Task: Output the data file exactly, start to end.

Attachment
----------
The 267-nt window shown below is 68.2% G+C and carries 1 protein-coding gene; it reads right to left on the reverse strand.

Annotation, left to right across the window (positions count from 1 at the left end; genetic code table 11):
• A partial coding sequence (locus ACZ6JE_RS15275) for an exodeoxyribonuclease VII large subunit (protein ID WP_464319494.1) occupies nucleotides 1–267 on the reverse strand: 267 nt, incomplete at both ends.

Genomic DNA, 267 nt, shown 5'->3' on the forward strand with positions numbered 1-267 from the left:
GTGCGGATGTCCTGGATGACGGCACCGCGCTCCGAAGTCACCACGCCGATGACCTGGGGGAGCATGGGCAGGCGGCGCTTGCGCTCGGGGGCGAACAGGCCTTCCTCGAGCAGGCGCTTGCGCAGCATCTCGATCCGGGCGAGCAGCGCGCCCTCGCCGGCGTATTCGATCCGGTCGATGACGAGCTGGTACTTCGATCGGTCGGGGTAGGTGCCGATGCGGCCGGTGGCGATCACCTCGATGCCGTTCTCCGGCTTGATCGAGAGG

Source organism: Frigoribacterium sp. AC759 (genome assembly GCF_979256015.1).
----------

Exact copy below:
The 267-nt window shown below is 68.2% G+C and carries 1 protein-coding gene; it reads right to left on the reverse strand.

Annotation, left to right across the window (positions count from 1 at the left end; genetic code table 11):
• A partial coding sequence (locus ACZ6JE_RS15275) for an exodeoxyribonuclease VII large subunit (protein ID WP_464319494.1) occupies nucleotides 1–267 on the reverse strand: 267 nt, incomplete at both ends.

Genomic DNA, 267 nt, shown 5'->3' on the forward strand with positions numbered 1-267 from the left:
GTGCGGATGTCCTGGATGACGGCACCGCGCTCCGAAGTCACCACGCCGATGACCTGGGGGAGCATGGGCAGGCGGCGCTTGCGCTCGGGGGCGAACAGGCCTTCCTCGAGCAGGCGCTTGCGCAGCATCTCGATCCGGGCGAGCAGCGCGCCCTCGCCGGCGTATTCGATCCGGTCGATGACGAGCTGGTACTTCGATCGGTCGGGGTAGGTGCCGATGCGGCCGGTGGCGATCACCTCGATGCCGTTCTCCGGCTTGATCGAGAGG

Source organism: Frigoribacterium sp. AC759 (genome assembly GCF_979256015.1).